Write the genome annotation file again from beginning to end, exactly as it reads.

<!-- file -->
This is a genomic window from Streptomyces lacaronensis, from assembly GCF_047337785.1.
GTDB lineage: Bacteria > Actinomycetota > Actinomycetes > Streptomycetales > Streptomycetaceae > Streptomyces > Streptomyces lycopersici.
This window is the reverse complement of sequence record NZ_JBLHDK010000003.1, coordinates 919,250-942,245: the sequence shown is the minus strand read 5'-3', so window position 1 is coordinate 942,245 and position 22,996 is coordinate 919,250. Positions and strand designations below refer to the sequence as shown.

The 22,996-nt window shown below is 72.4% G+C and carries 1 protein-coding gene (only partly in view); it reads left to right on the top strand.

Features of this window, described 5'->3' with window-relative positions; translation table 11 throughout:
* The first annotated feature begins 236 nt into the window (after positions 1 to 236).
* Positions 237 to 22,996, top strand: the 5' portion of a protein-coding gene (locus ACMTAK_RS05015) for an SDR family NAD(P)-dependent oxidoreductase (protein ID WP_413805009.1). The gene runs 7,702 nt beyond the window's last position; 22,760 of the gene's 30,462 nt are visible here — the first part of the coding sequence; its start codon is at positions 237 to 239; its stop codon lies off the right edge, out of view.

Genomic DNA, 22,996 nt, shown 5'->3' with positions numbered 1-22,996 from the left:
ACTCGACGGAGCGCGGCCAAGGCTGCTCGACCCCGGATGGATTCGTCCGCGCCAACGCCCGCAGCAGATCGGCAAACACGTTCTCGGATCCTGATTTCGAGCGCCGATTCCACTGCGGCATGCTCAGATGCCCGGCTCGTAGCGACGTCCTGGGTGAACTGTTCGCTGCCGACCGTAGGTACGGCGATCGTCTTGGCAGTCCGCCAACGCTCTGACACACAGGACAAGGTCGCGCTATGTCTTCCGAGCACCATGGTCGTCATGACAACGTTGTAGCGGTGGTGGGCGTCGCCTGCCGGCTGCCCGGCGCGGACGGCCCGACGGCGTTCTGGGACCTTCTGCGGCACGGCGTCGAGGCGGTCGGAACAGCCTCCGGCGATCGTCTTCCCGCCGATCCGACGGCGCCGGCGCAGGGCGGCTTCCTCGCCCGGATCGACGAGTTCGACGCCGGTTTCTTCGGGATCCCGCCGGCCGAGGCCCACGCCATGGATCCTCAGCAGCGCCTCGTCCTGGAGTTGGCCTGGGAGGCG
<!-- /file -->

This is a genomic window from Streptomyces lacaronensis, from assembly GCF_047337785.1.
GTDB lineage: Bacteria > Actinomycetota > Actinomycetes > Streptomycetales > Streptomycetaceae > Streptomyces > Streptomyces lycopersici.
This window is the reverse complement of sequence record NZ_JBLHDK010000003.1, coordinates 919,250-942,245: the sequence shown is the minus strand read 5'-3', so window position 1 is coordinate 942,245 and position 22,996 is coordinate 919,250. Positions and strand designations below refer to the sequence as shown.

The 22,996-nt window shown below is 72.4% G+C and carries 1 protein-coding gene (only partly in view); it reads left to right on the top strand.

Features of this window, described 5'->3' with window-relative positions; translation table 11 throughout:
* The first annotated feature begins 236 nt into the window (after positions 1 to 236).
* Positions 237 to 22,996, top strand: the 5' portion of a protein-coding gene (locus ACMTAK_RS05015) for an SDR family NAD(P)-dependent oxidoreductase (protein ID WP_413805009.1). The gene runs 7,702 nt beyond the window's last position; 22,760 of the gene's 30,462 nt are visible here — the first part of the coding sequence; its start codon is at positions 237 to 239; its stop codon lies off the right edge, out of view.

Genomic DNA, 22,996 nt, shown 5'->3' with positions numbered 1-22,996 from the left:
ACTCGACGGAGCGCGGCCAAGGCTGCTCGACCCCGGATGGATTCGTCCGCGCCAACGCCCGCAGCAGATCGGCAAACACGTTCTCGGATCCTGATTTCGAGCGCCGATTCCACTGCGGCATGCTCAGATGCCCGGCTCGTAGCGACGTCCTGGGTGAACTGTTCGCTGCCGACCGTAGGTACGGCGATCGTCTTGGCAGTCCGCCAACGCTCTGACACACAGGACAAGGTCGCGCTATGTCTTCCGAGCACCATGGTCGTCATGACAACGTTGTAGCGGTGGTGGGCGTCGCCTGCCGGCTGCCCGGCGCGGACGGCCCGACGGCGTTCTGGGACCTTCTGCGGCACGGCGTCGAGGCGGTCGGAACAGCCTCCGGCGATCGTCTTCCCGCCGATCCGACGGCGCCGGCGCAGGGCGGCTTCCTCGCCCGGATCGACGAGTTCGACGCCGGTTTCTTCGGGATCCCGCCGGCCGAGGCCCACGCCATGGATCCTCAGCAGCGCCTCGTCCTGGAGTTGGCCTGGGAGGCG